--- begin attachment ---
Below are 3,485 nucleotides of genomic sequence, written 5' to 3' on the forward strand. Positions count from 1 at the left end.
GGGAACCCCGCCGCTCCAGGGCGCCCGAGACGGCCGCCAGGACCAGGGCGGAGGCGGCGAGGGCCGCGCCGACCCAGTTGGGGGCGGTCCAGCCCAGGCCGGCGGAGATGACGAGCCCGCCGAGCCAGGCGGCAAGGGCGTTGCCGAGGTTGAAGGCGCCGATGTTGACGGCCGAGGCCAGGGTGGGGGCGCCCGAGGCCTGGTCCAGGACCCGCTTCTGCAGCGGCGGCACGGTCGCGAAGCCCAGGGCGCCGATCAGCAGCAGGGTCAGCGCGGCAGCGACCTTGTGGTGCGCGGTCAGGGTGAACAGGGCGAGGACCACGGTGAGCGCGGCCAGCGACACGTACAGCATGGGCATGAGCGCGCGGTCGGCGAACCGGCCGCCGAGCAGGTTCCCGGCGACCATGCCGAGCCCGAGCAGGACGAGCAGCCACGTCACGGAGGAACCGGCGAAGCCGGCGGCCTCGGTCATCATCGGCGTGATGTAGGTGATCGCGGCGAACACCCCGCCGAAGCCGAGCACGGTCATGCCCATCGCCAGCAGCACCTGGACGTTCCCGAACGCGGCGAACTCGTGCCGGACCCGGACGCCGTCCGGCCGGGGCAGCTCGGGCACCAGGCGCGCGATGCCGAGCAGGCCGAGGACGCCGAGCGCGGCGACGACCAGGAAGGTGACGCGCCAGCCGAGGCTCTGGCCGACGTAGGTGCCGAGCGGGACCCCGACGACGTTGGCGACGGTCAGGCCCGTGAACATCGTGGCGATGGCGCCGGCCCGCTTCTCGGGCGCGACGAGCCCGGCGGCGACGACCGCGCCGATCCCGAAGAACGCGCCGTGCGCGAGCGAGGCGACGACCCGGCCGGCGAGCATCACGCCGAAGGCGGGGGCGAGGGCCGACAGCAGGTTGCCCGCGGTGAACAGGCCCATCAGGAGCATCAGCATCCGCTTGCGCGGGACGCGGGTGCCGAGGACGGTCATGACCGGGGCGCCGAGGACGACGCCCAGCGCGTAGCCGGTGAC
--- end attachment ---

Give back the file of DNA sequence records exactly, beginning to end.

Below are 3,485 nucleotides of genomic sequence, written 5' to 3' on the forward strand. Positions count from 1 at the left end.
GGGAACCCCGCCGCTCCAGGGCGCCCGAGACGGCCGCCAGGACCAGGGCGGAGGCGGCGAGGGCCGCGCCGACCCAGTTGGGGGCGGTCCAGCCCAGGCCGGCGGAGATGACGAGCCCGCCGAGCCAGGCGGCAAGGGCGTTGCCGAGGTTGAAGGCGCCGATGTTGACGGCCGAGGCCAGGGTGGGGGCGCCCGAGGCCTGGTCCAGGACCCGCTTCTGCAGCGGCGGCACGGTCGCGAAGCCCAGGGCGCCGATCAGCAGCAGGGTCAGCGCGGCAGCGACCTTGTGGTGCGCGGTCAGGGTGAACAGGGCGAGGACCACGGTGAGCGCGGCCAGCGACACGTACAGCATGGGCATGAGCGCGCGGTCGGCGAACCGGCCGCCGAGCAGGTTCCCGGCGACCATGCCGAGCCCGAGCAGGACGAGCAGCCACGTCACGGAGGAACCGGCGAAGCCGGCGGCCTCGGTCATCATCGGCGTGATGTAGGTGATCGCGGCGAACACCCCGCCGAAGCCGAGCACGGTCATGCCCATCGCCAGCAGCACCTGGACGTTCCCGAACGCGGCGAACTCGTGCCGGACCCGGACGCCGTCCGGCCGGGGCAGCTCGGGCACCAGGCGCGCGATGCCGAGCAGGCCGAGGACGCCGAGCGCGGCGACGACCAGGAAGGTGACGCGCCAGCCGAGGCTCTGGCCGACGTAGGTGCCGAGCGGGACCCCGACGACGTTGGCGACGGTCAGGCCCGTGAACATCGTGGCGATGGCGCCGGCCCGCTTCTCGGGCGCGACGAGCCCGGCGGCGACGACCGCGCCGATCCCGAAGAACGCGCCGTGCGCGAGCGAGGCGACGACCCGGCCGGCGAGCATCACGCCGAAGGCGGGGGCGAGGGCCGACAGCAGGTTGCCCGCGGTGAACAGGCCCATCAGGAGCATCAGCATCCGCTTGCGCGGGACGCGGGTGCCGAGGACGGTCATGACCGGGGCGCCGAGGACGACGCCCAGCGCGTAGCCGGTGAC